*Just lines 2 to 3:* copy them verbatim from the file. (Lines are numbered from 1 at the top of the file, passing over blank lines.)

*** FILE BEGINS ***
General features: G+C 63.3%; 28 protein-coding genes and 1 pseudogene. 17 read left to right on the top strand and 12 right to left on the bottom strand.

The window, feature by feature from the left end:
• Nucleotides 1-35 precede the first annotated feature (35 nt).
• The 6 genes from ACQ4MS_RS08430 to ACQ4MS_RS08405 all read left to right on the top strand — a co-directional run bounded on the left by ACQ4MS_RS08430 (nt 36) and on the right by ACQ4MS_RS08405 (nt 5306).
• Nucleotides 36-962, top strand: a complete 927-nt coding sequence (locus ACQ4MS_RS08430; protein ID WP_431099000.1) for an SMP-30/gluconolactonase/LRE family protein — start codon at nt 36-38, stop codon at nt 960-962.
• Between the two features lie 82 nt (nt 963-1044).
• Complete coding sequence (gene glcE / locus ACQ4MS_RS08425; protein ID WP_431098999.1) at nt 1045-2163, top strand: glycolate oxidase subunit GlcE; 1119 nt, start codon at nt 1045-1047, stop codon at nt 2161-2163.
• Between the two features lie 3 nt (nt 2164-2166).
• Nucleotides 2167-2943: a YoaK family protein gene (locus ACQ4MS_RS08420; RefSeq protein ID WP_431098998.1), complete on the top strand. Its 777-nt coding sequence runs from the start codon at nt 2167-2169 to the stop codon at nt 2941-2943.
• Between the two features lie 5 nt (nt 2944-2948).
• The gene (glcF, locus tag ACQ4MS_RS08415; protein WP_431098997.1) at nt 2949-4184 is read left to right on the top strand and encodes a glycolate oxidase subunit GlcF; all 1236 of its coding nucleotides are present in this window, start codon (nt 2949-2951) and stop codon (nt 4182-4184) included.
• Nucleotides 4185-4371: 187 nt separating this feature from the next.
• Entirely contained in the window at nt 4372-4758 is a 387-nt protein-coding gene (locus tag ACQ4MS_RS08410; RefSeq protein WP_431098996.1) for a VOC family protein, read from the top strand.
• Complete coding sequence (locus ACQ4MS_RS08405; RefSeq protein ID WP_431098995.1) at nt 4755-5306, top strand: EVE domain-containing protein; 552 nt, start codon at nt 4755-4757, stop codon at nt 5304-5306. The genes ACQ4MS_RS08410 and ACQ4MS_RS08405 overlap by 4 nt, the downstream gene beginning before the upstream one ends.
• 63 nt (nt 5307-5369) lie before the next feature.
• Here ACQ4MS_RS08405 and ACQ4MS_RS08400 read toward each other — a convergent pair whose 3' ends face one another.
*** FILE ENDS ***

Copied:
The window, feature by feature from the left end:
• Nucleotides 1-35 precede the first annotated feature (35 nt).